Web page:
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Heirloom Vegetables: Gourdseed Corn

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Agrinerd
Franklin, NC
(Zone 6b)

August 27, 2003
6:54 PM

Post #629339

Melody,

I remebered that you wrote " I started a thread a couple of years ago looking for corn that my ancestors grew. I just tried to go too far back in time. I was curious about the years around the Revolution, and we didn't have much to go on."

I was at an heirloom seed site today and saw a reference to 'Carolina Gourdseed', which is "Purported to be one of the oldest corn varieties grown in the US today. http://virtual.clemson.edu/groups/seed/newpage21.htm

Further didgging led me to a refernce to 'Virginia Gourdseed'.

"...early in the 1800s two predominant races of corn - Virginia Gourdseed and Northeastern Flints - grown in the Eastern Seaboard states were crossed, demonstrating the superiority of hybrids. The cross was repeated many times as settlers migrated west, and from these lines the Corn Belt Dents emerged." http://www.extension.iastate.edu/Pages/grain/publications/grprocess/cerealbo.html

Does it look like we're getting closer?

melody

melody
Benton, KY
(Zone 7a)


August 28, 2003
12:33 AM

Post #629654

The people that I'm interested in came from Western PA,and directly from Ireland before that.

They settled in PA in the 1750's and then went down the Ohio River with Gen George Rogers Clark,settled Corn Island at what is now Louisville,KY in 1778.

They floated up the Monongahela River from Red Stone,which is now Brownsville,to Fort Pitt,where they took on supplies.

The original farm was in Somerset Co.The son left with his family and headed west.There were 16 families who traveled with Gen Clark and his regiment.They first put in at Corn Island,cut all the trees and planted gardens.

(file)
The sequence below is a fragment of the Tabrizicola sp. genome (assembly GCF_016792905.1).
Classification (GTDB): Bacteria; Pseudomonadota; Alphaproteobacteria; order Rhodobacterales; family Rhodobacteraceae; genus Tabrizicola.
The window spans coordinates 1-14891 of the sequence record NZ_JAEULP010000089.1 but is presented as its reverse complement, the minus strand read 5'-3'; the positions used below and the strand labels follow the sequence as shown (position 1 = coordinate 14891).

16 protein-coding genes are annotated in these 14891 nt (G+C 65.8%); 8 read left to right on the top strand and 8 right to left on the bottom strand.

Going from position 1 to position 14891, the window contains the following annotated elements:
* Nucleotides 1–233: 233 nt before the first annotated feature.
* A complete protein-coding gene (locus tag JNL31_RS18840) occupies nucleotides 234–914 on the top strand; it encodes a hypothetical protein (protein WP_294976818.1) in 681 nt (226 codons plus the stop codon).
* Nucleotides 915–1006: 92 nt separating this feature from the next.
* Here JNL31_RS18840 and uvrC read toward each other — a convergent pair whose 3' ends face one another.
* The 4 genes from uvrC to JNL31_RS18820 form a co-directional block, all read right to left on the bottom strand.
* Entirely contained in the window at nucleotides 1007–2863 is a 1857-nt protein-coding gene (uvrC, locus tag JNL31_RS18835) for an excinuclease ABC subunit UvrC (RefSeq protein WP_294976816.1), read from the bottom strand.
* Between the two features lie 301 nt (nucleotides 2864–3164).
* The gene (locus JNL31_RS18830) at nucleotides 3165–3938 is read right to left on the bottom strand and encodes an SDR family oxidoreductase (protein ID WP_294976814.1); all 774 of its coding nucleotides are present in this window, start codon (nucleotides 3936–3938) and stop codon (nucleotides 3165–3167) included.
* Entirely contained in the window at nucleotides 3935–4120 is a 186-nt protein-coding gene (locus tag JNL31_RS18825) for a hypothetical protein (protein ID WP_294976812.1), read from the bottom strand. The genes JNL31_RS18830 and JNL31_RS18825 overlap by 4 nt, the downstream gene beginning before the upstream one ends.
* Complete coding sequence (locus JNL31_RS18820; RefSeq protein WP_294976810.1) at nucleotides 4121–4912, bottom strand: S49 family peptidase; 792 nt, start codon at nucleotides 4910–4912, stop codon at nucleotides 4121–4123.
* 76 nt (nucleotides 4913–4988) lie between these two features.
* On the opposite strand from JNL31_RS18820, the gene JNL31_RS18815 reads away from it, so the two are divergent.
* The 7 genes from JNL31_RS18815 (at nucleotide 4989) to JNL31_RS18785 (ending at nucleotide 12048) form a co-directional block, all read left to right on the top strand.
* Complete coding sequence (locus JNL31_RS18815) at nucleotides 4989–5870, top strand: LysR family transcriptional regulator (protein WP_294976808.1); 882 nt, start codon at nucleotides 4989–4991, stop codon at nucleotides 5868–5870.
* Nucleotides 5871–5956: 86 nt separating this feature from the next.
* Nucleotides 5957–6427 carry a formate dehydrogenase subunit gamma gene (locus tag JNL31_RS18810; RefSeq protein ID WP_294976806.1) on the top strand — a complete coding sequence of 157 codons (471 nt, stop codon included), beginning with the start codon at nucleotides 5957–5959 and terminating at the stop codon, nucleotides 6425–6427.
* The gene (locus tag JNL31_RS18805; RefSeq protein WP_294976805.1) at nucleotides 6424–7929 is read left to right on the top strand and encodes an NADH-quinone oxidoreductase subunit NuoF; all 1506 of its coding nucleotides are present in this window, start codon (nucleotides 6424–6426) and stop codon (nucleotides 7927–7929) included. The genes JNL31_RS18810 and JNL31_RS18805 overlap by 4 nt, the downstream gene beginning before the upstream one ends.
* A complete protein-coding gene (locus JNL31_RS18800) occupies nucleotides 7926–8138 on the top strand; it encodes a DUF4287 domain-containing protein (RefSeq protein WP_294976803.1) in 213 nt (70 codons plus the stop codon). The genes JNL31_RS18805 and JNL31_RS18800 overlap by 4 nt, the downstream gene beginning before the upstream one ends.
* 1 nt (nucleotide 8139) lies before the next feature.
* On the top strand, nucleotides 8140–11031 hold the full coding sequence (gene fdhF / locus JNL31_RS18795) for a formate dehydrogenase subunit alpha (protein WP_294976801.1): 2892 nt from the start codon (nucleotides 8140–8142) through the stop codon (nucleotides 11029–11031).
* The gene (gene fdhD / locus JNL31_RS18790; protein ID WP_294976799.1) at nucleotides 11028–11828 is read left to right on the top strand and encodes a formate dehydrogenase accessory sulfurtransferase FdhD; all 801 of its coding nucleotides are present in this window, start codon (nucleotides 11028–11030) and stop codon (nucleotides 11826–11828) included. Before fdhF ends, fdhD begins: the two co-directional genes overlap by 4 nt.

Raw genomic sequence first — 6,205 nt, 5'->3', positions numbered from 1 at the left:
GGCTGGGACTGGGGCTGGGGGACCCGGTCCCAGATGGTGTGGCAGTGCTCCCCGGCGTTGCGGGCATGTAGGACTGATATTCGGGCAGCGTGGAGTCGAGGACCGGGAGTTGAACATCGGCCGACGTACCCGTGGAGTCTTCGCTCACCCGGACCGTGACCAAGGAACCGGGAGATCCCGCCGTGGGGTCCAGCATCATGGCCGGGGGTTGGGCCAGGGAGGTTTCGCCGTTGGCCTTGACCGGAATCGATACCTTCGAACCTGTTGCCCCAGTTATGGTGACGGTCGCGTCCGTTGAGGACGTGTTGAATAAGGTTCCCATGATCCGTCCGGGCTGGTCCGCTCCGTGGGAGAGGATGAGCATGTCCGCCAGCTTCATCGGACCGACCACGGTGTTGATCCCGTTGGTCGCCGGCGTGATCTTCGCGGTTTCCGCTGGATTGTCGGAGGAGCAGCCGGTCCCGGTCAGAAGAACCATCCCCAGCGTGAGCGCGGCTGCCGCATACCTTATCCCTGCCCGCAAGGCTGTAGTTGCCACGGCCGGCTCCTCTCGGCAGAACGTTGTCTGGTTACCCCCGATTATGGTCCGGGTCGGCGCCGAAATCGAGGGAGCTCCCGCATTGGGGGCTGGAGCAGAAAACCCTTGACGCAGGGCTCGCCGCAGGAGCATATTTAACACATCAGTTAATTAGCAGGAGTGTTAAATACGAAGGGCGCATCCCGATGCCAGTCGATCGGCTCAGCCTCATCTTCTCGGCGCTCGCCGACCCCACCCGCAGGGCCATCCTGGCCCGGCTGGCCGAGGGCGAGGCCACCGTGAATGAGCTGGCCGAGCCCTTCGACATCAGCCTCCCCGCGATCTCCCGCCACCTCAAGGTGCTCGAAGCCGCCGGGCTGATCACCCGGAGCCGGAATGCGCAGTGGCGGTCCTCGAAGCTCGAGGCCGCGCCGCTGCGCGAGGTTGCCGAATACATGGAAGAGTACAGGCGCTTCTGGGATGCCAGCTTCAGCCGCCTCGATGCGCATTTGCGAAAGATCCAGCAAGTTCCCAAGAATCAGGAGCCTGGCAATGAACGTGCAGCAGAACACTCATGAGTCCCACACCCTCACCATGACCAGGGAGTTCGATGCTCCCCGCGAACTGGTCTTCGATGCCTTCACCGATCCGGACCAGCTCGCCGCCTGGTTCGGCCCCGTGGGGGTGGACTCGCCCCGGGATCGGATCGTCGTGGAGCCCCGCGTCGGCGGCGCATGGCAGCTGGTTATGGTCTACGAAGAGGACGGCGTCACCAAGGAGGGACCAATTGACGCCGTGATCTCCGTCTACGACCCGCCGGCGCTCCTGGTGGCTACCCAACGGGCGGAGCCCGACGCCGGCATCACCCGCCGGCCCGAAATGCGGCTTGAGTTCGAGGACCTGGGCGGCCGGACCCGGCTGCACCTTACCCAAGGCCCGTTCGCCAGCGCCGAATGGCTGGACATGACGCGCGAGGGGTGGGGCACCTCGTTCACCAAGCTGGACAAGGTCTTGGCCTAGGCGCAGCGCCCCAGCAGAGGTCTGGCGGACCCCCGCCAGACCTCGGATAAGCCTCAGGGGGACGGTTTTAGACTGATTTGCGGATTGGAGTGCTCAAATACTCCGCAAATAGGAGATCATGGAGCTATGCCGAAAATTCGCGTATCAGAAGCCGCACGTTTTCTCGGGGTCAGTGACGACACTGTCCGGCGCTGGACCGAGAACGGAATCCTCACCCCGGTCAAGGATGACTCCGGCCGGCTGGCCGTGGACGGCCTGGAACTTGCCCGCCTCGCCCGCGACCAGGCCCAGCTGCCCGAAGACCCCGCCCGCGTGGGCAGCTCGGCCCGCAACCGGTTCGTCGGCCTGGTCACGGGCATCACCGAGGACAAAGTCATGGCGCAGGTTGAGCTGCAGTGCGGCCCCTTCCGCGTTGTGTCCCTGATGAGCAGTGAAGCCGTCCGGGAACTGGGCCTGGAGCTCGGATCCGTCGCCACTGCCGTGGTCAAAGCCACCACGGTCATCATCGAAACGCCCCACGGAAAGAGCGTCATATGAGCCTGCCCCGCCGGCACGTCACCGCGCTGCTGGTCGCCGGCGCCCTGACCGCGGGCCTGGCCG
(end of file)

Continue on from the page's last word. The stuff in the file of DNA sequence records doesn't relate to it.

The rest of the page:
Corn Island has now washed away because it had no trees,but the name still stands...and it is pretty obvious as to what they considered an important,as they named the island after it.

Any information would be great,as I don't have much more to go on than this. It's just a true story and I'd love to find a connection.
Agrinerd
Franklin, NC
(Zone 6b)

August 28, 2003
2:49 PM

Post #630201

Darn, I can't seem to push this back any farther than the mid 1800s when the predominant corns being grown would have been Virginia Gourdseeds and Northeastern Flints. The dents hadn't come along until...

"In 1847 Robert Reid accidentally created a hybrid after he replaced the bare patches in his field of Gordon Hopkins Gourdseed corn with Little Yellow Flint. The result was Reid's Yellow Dent, a variety proclaimed "the world's most beautiful corn..." http://oprfhs.org/division/history/interpretations/2001interp/Masters,MaryClare.doc

About the only link I can find that may be of some help is a site for Locust Grove where "George Rogers Clark spent the last nine years of his life... from 1809 until his death in 1818." It's now an historic site dedicated "to preserve and interpret the 55-acre site, with its circa 1790 house and outbuildings, the collection and the gardens, as an example of early nineteenth-century frontier America and to share the stories of the many people who contributed to the history of Locust Grove, emphasizing the life of General George Rogers Clark, Revolutionary War hero and founder of Louisville." Maybe they can find you some history on what was grown there. http://www.locustgrove.org/

Hope this helps. I sure did learn a lot from it!

melody

melody
Benton, KY
(Zone 7a)


August 28, 2003
5:43 PM

Post #630343

Gen. Clark wasn't as wonderful as history generally portrays him,and I am no fan of his,but the fact that my ancestor traveled with him,makes me want to study the era and customs.

I bookmarked the site,and will study in depth when I get a chance.

Thanks Agrinerd, you are an asset to DG and I enjoy your input.
Agrinerd
Franklin, NC
(Zone 6b)

August 28, 2003
8:25 PM

Post #630498

You're welcome! I just love digging, is all. Give me a shovel or a search engine and I'm happy.

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